Editor’s Note: Rita Gow, the 2010-11 Professor of the Year, delivered the following remarks at academic convocation.
Thank you for such a nice introduction. It is a great honor to stand before you today as the 2010-11 Professor of the Year. I join a distinguished group of faculty, some of which are here today.
I want to thank President Díaz-Herrera, Dr. Weed, Dr. Sellers, my fellow faculty members, the staff, and other members of the administration and the Board of Trustees for giving me this opportunity to speak to you. I also would like to acknowledge the continued support of my husband Mike, children Steve and Jennifer, and daughter-in-law Rachel. They continue to encourage me to do my best as I try new things and explore new opportunities in life.
I am so pleased to welcome our returning students, our transfer students, our new international students and the incoming freshman class of 2015. Today we are here to celebrate you. We welcome you not just to our campus, but to the Keuka community. We hope that the years you spend here will forever change you for the better.
What I want to talk about to you today is “change.” Things are moving very fast around you—social, economic and political issues are causing major changes in the world today. Advancements in global communications are making the world a smaller place and reaction to events much quicker. The one thing you can rely on is that things will change.
“Change begets change, nothing propagates so fast” (Charles Dickens, Martin Chuzzlewit, 1844).
But let’s personalize this discussion— coming to Keuka College is a big change for you. You are now an independent adult, responsible for your own actions. How you deal with this and other changes will shape your life.
Most people don’t like change. We are creatures of habit, we like our routines, and we don’t like to deal with uncertainty. Change pushes us outside our comfort zone. But it’s good to step outside of that box. You are excited to be here at Keuka and you are wondering how this new experience is going to work out. We all feel a bit of anxiety at some point—this is not necessarily a bad thing. It can motivate you. If you care enough about something, you will try to do your best. We hope that this decision you have made (to join the Keuka community) will motivate you to try new things, join in new activities, and make new life-long friends.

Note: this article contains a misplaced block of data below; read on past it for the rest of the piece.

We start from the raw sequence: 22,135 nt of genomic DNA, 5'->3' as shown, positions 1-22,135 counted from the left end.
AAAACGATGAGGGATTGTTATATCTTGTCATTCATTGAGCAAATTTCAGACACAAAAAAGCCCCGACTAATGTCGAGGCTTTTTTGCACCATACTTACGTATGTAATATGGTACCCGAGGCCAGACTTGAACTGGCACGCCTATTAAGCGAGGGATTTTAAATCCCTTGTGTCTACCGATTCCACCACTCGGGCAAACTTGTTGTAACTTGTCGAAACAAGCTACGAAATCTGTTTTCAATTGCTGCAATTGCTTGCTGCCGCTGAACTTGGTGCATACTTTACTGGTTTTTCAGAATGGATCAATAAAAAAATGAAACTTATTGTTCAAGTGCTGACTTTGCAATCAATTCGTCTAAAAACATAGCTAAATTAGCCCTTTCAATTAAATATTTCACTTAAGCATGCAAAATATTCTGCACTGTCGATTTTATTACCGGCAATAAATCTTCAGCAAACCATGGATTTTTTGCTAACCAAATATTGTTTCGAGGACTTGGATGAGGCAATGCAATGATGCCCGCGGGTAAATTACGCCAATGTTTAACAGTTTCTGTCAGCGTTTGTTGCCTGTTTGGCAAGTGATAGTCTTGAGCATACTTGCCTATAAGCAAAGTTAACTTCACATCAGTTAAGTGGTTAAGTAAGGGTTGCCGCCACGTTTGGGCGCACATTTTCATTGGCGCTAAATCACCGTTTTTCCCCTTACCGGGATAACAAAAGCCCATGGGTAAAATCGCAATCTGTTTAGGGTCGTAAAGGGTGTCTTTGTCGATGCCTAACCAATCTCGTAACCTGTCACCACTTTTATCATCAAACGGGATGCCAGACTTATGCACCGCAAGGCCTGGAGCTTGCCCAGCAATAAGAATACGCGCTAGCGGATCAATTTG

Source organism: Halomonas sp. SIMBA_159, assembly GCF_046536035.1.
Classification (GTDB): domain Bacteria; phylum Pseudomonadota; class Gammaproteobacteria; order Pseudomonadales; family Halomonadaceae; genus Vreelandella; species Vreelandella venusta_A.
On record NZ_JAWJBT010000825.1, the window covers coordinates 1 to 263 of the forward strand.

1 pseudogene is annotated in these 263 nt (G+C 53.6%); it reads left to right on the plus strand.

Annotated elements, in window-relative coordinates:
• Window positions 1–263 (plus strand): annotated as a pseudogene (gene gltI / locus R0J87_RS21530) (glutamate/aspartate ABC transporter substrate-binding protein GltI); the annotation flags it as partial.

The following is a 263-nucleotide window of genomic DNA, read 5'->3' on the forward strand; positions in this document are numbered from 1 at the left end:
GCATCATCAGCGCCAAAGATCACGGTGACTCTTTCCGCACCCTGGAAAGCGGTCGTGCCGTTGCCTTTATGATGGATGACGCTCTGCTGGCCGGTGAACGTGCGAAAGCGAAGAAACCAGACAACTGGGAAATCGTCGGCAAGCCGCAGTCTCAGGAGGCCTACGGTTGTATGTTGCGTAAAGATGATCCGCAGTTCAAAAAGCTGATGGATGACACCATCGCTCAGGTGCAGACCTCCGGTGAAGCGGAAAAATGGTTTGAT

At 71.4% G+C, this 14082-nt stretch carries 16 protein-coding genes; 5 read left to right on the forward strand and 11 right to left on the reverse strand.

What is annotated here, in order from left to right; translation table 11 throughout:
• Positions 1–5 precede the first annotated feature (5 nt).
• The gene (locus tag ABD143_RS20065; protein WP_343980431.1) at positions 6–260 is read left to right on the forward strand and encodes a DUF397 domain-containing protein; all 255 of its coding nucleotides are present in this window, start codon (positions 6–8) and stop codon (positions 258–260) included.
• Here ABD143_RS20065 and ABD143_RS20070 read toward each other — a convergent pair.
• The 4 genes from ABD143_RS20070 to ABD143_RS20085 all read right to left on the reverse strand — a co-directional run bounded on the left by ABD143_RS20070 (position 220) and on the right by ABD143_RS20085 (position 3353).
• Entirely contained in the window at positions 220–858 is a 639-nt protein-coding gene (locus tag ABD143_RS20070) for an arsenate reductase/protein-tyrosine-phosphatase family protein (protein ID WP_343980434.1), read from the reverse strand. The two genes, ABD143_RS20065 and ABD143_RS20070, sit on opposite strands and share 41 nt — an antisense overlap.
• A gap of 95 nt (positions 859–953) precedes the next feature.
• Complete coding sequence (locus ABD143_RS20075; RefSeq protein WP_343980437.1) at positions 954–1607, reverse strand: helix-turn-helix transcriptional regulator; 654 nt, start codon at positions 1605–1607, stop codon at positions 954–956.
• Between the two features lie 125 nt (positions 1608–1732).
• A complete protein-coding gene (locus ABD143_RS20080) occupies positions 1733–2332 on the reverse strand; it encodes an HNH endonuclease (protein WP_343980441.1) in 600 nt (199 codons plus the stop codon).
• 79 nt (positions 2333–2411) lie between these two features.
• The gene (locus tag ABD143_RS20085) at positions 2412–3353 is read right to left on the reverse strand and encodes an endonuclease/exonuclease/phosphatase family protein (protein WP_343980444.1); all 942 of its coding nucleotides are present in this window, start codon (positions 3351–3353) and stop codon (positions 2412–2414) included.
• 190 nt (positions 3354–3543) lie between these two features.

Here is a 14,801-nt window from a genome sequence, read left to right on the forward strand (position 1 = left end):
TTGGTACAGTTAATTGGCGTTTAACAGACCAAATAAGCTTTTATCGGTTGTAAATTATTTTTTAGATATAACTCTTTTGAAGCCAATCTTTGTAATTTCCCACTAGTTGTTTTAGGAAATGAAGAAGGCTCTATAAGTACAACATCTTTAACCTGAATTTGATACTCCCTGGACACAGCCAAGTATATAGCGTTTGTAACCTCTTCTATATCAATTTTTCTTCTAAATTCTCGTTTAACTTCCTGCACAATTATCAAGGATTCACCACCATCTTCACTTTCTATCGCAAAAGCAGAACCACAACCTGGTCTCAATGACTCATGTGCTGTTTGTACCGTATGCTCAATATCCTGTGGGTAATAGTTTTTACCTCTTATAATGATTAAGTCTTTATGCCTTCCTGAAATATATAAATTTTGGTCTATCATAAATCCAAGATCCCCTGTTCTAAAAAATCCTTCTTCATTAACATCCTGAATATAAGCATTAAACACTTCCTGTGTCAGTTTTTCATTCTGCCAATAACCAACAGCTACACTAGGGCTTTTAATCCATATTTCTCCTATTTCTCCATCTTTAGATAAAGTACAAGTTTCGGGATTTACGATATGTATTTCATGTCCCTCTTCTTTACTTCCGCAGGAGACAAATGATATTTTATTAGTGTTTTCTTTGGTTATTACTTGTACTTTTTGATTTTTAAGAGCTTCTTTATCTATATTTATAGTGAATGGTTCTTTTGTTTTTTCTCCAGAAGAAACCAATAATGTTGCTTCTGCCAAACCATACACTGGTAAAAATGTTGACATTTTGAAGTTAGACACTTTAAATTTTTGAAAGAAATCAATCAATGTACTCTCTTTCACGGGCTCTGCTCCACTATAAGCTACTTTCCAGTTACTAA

You are here in college today to make changes in your life. You hope to gain knowledge that will serve you well in whatever choice of major and career you contemplate. Some of you came here with definite ideas in mind and others have no clue. College is a journey. You may take many different turns in the road to find out what satisfies you and what makes you happy.
That’s why college is so great— you can try anything and everything, and I encourage you to do just that. But as my mother warned me, and I am sure your parents have warned you, that some things should definitely be tried in moderation!
This liberal arts-based college will provide you with the opportunity to take different courses and find out what excites you. It’s OK to change your mind; I did. I started college as a science major who wanted to be a veterinarian. I soon switched to economics and then added accounting. I should also mention that I never had a pet until about three years ago.
We resist change because of fear of the unknown, uncertainty about the future, but it’s really a fear of failure, isn’t it? Students often don’t talk in class because they have a fear of failure; not getting things right. You can’t fail if you don’t try, but you can’t succeed either. Failure is really the only way to learn how to succeed.
Most successful business owners have had a series of failed attempts under their belt. Economic downturns have forced many displaced workers to start small businesses. Losing a job has motivated entrepreneurs to turn creative ideas into thriving businesses. They all would tell you that it is not easy, the success rate is low, and they work extremely hard. But most would also tell you that they did not regret the decision. They seized an opportunity brought about by a change, over which they had no control.